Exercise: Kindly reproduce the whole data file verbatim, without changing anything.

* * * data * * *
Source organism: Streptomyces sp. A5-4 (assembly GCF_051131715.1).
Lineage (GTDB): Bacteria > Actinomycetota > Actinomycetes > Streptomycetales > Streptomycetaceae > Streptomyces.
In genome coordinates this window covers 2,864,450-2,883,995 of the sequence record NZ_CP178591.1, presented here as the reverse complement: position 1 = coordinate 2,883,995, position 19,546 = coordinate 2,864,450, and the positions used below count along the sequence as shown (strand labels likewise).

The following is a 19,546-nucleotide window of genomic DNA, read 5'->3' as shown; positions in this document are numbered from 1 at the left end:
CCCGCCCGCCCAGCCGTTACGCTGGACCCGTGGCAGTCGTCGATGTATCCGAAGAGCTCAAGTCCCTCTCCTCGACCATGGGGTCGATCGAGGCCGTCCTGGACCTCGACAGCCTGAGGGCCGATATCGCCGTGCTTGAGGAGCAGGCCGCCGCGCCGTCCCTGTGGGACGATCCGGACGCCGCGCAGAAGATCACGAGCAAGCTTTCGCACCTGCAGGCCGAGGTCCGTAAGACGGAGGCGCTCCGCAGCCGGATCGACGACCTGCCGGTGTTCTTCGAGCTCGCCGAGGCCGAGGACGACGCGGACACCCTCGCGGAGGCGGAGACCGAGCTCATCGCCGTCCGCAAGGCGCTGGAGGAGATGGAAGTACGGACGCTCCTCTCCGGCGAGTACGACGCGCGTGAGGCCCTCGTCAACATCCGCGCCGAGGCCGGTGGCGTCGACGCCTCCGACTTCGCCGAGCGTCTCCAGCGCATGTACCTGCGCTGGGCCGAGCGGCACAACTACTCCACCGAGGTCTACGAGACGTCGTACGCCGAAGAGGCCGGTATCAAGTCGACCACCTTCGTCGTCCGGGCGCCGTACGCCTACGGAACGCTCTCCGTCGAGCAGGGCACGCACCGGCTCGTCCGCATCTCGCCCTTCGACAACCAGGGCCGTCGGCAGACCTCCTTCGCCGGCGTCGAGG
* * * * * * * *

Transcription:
Source organism: Streptomyces sp. A5-4 (assembly GCF_051131715.1).
Lineage (GTDB): Bacteria > Actinomycetota > Actinomycetes > Streptomycetales > Streptomycetaceae > Streptomyces.
In genome coordinates this window covers 2,864,450-2,883,995 of the sequence record NZ_CP178591.1, presented here as the reverse complement: position 1 = coordinate 2,883,995, position 19,546 = coordinate 2,864,450, and the positions used below count along the sequence as shown (strand labels likewise).

The following is a 19,546-nucleotide window of genomic DNA, read 5'->3' as shown; positions in this document are numbered from 1 at the left end:
CCCGCCCGCCCAGCCGTTACGCTGGACCCGTGGCAGTCGTCGATGTATCCGAAGAGCTCAAGTCCCTCTCCTCGACCATGGGGTCGATCGAGGCCGTCCTGGACCTCGACAGCCTGAGGGCCGATATCGCCGTGCTTGAGGAGCAGGCCGCCGCGCCGTCCCTGTGGGACGATCCGGACGCCGCGCAGAAGATCACGAGCAAGCTTTCGCACCTGCAGGCCGAGGTCCGTAAGACGGAGGCGCTCCGCAGCCGGATCGACGACCTGCCGGTGTTCTTCGAGCTCGCCGAGGCCGAGGACGACGCGGACACCCTCGCGGAGGCGGAGACCGAGCTCATCGCCGTCCGCAAGGCGCTGGAGGAGATGGAAGTACGGACGCTCCTCTCCGGCGAGTACGACGCGCGTGAGGCCCTCGTCAACATCCGCGCCGAGGCCGGTGGCGTCGACGCCTCCGACTTCGCCGAGCGTCTCCAGCGCATGTACCTGCGCTGGGCCGAGCGGCACAACTACTCCACCGAGGTCTACGAGACGTCGTACGCCGAAGAGGCCGGTATCAAGTCGACCACCTTCGTCGTCCGGGCGCCGTACGCCTACGGAACGCTCTCCGTCGAGCAGGGCACGCACCGGCTCGTCCGCATCTCGCCCTTCGACAACCAGGGCCGTCGGCAGACCTCCTTCGCCGGCGTCGAGG